Texas Tech heath center settles case.
Texas Tech University Health Sciences Center has been stung in a case similar to a "physicians at teaching hospitals" investigation, even though HHS' inspector general's office two years ago backed away from including Texas hospitals in its nationwide probe, saying the hospitals' fiscal intermediary's guidance was unclear. In a False Claims Act settlement with the federal government, Texas Tech last week agreed to pay $2.3 million to settle allegations that it billed government health programs in 1995 and 1996 for services provided by faculty physicians, when the services were not. The Amarillo hospital settled without admitting guilt. The government's charges stemmed from a 1995 whistleblower lawsuit filed by a dermatology resident, but the whistleblower won't benefit from the settlement. Her suit was dismissed after the U.S. Supreme Court last year ruled that a private individual cannot sue a state body under the False Claims Act.
Antitrust settlement split. Thirty-three states have agreed to a formula on how to split proceeds from a $100 million antitrust settlement with Mylan Laboratories, Pittsburgh. The Federal Trade Commission sued Mylan in December 1998, charging the company and its suppliers with cornering the market on raw materials used to make two anti-anxiety drugs. Thirty-three attorneys general subsequently joined the litigation. A November 2000 settlement agreement requires Mylan to pay a total of $147 million to settle the case, including $35 million to private payers and $12 million for legal fees.
Medicare, Medicaid savings in plan. Medicare and Medicaid programs would recoup or save more than $35 million this year and next if recommendations in four new reports from HHS' inspector general's office were adopted. The reports released earlier this month testify to $19.6 million in federal overpayments for institutionalized mental health patients in New York; $10 million in unallowable costs at a Texas Medicare HMO; $6.1 million in overpayments to hospitals for outpatient laboratory tests for renal disease; and $306,000 in overpayments to Danville, Pa.-based Penn State Geisinger Health Plan. The office recommended legislative changes and new billing system controls.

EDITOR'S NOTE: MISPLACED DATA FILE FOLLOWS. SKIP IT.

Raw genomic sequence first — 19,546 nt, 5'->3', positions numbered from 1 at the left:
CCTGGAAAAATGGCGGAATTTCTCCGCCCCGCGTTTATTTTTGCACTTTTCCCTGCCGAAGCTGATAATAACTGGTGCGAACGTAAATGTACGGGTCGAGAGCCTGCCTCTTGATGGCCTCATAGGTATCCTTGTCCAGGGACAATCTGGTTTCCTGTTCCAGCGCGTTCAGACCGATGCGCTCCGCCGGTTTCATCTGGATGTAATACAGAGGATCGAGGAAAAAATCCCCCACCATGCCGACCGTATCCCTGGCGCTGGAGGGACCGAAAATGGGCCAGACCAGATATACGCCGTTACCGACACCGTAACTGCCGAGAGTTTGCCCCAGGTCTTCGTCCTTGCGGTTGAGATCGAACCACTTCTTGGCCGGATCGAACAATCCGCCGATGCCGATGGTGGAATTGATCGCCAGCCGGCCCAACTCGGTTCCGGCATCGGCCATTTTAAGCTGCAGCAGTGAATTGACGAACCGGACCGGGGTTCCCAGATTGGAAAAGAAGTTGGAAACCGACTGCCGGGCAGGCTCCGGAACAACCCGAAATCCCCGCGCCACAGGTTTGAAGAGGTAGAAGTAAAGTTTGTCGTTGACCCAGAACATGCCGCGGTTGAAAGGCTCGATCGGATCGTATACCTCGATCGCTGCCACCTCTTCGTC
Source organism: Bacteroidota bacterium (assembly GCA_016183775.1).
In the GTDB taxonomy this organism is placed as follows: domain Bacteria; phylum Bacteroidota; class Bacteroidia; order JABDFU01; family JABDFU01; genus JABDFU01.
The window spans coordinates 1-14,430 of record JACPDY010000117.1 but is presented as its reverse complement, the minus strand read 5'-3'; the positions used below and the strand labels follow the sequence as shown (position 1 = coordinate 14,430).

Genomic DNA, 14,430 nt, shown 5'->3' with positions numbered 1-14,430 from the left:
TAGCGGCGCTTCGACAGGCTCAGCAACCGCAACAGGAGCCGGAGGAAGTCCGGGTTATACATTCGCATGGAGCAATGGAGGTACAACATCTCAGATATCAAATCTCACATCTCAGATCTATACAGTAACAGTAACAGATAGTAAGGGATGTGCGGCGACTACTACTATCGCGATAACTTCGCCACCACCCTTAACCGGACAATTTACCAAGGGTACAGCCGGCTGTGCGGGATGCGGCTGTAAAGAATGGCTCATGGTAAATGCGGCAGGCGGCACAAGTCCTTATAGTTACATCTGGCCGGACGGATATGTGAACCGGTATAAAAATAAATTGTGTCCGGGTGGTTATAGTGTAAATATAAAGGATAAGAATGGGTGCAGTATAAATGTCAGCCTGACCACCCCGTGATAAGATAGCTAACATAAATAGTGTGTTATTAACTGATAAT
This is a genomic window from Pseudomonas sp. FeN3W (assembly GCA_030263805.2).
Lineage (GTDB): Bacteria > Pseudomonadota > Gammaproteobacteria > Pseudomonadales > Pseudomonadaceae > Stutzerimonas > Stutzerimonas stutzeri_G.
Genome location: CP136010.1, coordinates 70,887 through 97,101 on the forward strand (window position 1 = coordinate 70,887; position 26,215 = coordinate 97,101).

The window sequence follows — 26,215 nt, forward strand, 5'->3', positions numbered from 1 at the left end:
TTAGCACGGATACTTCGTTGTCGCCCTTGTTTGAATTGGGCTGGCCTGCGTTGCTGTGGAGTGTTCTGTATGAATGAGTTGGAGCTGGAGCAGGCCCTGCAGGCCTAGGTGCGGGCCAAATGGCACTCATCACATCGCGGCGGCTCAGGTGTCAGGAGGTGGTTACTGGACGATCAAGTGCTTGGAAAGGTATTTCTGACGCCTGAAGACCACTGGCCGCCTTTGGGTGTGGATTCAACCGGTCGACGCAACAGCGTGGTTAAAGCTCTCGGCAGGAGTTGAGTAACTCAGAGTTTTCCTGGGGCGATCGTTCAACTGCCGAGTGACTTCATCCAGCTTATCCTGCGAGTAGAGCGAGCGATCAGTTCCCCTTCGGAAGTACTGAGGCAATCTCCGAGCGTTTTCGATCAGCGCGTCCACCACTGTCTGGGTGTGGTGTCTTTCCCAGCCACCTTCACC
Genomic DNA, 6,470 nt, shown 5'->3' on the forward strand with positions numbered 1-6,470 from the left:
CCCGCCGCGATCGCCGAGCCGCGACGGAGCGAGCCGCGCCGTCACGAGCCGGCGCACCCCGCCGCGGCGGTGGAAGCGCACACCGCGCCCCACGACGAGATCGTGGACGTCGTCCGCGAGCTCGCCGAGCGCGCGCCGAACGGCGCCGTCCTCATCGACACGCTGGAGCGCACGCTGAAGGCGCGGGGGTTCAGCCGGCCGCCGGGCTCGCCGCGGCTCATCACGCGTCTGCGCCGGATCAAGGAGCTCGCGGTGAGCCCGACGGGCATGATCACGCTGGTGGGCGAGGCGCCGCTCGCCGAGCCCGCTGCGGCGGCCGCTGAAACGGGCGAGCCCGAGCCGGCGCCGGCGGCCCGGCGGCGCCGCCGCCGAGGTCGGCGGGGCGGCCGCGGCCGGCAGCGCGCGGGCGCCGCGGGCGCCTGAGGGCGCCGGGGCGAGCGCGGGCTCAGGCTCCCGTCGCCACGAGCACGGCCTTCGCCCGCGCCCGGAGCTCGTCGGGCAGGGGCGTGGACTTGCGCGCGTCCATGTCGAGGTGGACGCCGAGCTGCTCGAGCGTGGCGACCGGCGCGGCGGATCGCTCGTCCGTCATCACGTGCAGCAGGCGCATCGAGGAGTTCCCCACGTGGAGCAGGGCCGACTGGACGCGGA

Genesee to pay $1.3 million. Genesee Hospital, Rochester, N.Y., will pay the federal government $1.3 million to settle charges that the 269-bed hospital routinely submitted laboratory test bills to Medicare without physician authorization from 1992 to 1996. The settlement, announced by the U.S. attorney's office in Rochester, is part of the national investigation dubbed Operation Bad Bundle, which has netted the government $60 million from 257 hospitals since 1996.
Rush Health, affiliates fined. Two-hospital Rush Health Systems, Meridian, Miss., and three affiliates will pay Medicare $1 million to resolve allegations that Rush submitted physicians' provider numbers to Medicare for services delivered by nurse practitioners. The charges stem from a 1997 whistleblower lawsuit filed by a former Rush employee, who will receive $220,500 of the settlement. Rush allegedly submitted physicians' provider numbers without their knowledge. The hospital denied legal guilt.
Bayer settles civil charges. Bayer Corp., New Haven, Conn., will pay $14 million to settle civil charges that it inflated a figure used to set Medicare and Medicaid reimbursement rates. The case is the first of what could be as many as 20 fraud settlements relating to the average wholesale price. By reporting an artificially high price to the government, drug companies allow doctors to profit on their products.
Physician pleads guilty. Monty McClellan, M.D., 60, of Prospect, Ky., pleaded guilty to charges that he wrongly admitted hundreds of patients to a for-profit Chicago hospital, Doctors Hospital of Hyde Park. Many of those patients were homeless people seeking food and shelter, prosecutors said. McClellan and a Doctors Hospital marketing executive were charged earlier this month in connection with the false-admissions scam, which prosecutors said defrauded public and private payers of $3.2 million.